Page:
DREAM THE­ATER

Prog - - Limelight - ROD WHIT­FIELD

The grand old mas­ters of prog rock and metal take the stage in the grand old dame of Mel­bourne’s live mu­sic scene. A crescendo of or­ches­tral mu­sic her­alds Dream The­ater’s re­turn to Aus­tralian shores for the first time in three years on a night of cel­e­bra­tion. It’s 25 years since the re­lease of the al­bum that truly broke the band world­wide, the soar­ing Images And Words, and both the band and the al­most-ca­pac­ity crowd are in a fes­tive mood.

Be­fore re­vis­it­ing their clas­sic al­bum, the five-piece build a lit­tle ten­sion with an hour-long set of tracks from their back cat­a­logue. There’s mon­strous opener The Dark Eter­nal Night, As I Am (which in­cludes a snip­pet from Me­tal­lica’s En­ter Sand­man), the ex­cel­lent in­stru­men­tal track Hell’s Kitchen and the epic Break­ing All Il­lu­sions, plus a rather dis­cor­dant John Myung trib­ute to clas­sic jazz bassist Jaco Pas­to­rius, namely Por­trait Of Tracy.

Af­ter a 20-minute breather, the band re­turn with a mock ra­dio show com­ing over the PA. Play­ing sev­eral hits from the era in which Images And Words was re­leased, it il­lus­trates the point that they were se­ri­ously go­ing against the grain, stylis­ti­cally, com­pared to what was go­ing on at the time. It didn’t mat­ter – they have sur­vived, pros­pered and ex­celled since then by forg­ing their own unique path.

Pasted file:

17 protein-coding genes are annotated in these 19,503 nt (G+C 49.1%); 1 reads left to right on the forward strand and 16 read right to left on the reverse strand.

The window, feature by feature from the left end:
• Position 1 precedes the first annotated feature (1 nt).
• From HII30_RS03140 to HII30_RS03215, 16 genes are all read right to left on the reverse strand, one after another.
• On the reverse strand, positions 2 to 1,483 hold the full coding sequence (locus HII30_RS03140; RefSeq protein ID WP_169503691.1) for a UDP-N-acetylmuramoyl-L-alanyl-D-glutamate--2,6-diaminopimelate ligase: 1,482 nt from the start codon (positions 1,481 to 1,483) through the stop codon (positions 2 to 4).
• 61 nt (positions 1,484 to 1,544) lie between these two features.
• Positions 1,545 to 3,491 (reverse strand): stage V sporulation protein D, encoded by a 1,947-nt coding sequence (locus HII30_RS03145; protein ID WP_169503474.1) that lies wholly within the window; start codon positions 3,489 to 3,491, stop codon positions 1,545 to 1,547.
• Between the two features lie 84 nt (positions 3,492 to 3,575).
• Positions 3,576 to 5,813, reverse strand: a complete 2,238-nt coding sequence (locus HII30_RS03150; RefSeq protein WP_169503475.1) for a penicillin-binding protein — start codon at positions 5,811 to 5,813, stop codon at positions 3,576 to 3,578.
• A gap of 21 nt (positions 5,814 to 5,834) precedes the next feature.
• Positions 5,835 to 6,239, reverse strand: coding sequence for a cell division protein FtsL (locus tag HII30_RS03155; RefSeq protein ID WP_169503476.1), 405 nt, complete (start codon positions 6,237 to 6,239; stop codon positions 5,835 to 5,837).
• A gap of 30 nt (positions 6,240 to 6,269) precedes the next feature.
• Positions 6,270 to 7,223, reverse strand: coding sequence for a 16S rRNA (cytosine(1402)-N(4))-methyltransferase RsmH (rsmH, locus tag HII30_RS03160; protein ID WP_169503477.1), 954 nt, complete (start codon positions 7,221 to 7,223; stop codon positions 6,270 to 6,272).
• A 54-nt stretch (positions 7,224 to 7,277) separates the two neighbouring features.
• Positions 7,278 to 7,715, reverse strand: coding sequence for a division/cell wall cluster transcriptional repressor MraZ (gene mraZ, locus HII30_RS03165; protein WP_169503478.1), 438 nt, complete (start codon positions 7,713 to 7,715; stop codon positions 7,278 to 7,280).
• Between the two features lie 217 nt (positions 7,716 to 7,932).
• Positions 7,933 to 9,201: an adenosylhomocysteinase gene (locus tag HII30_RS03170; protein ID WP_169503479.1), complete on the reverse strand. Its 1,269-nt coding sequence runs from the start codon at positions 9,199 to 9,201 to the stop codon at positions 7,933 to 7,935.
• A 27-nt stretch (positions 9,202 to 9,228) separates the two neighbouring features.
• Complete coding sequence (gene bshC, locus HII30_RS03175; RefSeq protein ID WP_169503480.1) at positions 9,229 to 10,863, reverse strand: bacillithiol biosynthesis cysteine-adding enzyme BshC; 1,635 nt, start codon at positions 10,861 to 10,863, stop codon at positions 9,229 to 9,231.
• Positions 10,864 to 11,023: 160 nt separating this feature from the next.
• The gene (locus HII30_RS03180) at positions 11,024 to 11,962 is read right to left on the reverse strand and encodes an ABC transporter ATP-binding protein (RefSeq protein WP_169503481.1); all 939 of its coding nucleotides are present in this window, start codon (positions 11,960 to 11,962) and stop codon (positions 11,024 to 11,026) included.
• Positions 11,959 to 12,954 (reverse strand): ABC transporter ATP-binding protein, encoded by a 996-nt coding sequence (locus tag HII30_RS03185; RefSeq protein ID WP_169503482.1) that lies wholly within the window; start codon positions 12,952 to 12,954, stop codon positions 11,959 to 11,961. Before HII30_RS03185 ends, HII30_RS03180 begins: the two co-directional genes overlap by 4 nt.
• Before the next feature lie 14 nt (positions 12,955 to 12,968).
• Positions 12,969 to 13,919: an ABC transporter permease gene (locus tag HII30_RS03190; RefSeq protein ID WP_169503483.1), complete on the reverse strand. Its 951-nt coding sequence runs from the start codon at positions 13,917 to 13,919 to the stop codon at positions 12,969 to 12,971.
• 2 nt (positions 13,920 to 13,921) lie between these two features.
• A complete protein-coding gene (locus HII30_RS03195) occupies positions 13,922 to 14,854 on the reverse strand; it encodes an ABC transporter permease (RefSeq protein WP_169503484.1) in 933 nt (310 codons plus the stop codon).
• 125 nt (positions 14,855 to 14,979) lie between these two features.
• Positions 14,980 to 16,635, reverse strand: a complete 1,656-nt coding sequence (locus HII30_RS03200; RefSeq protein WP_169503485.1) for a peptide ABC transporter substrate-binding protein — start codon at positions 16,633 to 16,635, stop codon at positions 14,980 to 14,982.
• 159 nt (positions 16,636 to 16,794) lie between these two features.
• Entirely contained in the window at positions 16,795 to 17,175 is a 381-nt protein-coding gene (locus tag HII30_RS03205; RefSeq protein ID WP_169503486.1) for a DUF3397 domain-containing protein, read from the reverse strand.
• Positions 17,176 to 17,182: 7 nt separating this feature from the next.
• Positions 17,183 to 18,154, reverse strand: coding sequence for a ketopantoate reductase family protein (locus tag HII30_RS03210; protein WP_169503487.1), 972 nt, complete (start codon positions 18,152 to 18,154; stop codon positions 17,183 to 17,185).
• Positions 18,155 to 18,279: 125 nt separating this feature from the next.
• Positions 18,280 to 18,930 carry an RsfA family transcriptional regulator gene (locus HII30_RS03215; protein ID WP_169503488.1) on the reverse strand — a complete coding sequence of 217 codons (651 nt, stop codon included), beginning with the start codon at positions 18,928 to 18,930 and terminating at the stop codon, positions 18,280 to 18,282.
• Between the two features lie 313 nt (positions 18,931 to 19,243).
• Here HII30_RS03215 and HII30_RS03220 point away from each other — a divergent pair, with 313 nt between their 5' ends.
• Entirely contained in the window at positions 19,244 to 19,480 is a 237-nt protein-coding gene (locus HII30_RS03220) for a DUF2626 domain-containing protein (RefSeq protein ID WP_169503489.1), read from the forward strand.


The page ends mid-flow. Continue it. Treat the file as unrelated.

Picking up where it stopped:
Has this al­bum stood the test of time? As the an­themic Pull Me Un­der leads into sec­ond track An­other Day, and as the band progress through the track list to the tri­umphant closer Learn­ing To Live, the an­swer is a re­sound­ing yes. These songs tran­scend time and trends, and tonight they’re de­liv­ered with an exuberance that be­lies the band mem­bers’ years, and with the level of tech­ni­cal wiz­ardry they’re fa­mous for. That’s par­tic­u­larly true of John Petrucci, whose gui­tar style jux­ta­poses tech­nique and feel like few other play­ers in his­tory, and who is age­ing like the finest of wine.

For many bands, an hour’s open­ing set and then a clas­sic al­bum played in its en­tirety would have been enough. Many would have taken their bows and re­treated to the af­ter­party and the rider at this point, but not these guys. They be­lieve in the con­cept of giv­ing their fans value for their hard-earned cash, so they delve into an­other DT clas­sic from the 90s, tack­ling all 23 min­utes of the A Change Of Sea­sons EP. Played end to end, this mu­sic sounds as fresh and ma­jes­tic as it did the day it came out.

If there’s a band on the planet who can lay claim to the ti­tle of ‘great­est prog metal band of all time’, here they are. Dream The­ater add fur­ther lus­tre to their il­lus­tri­ous aura tonight.

DREAM THE­ATER EVOKE A “FES­TIVE MOOD” TONIGHT. JAMES LABRIE REACHES FOR THE STARS. “THESE SONGS TRAN­SCEND TIME AND TRENDS, AND TONIGHT THEY’RE DE­LIV­ERED WITH AN EXUBERANCE THAT BE­LIES THE BAND MEM­BERS’

YEARS.” KEYS MAN JORDAN RUDESS.

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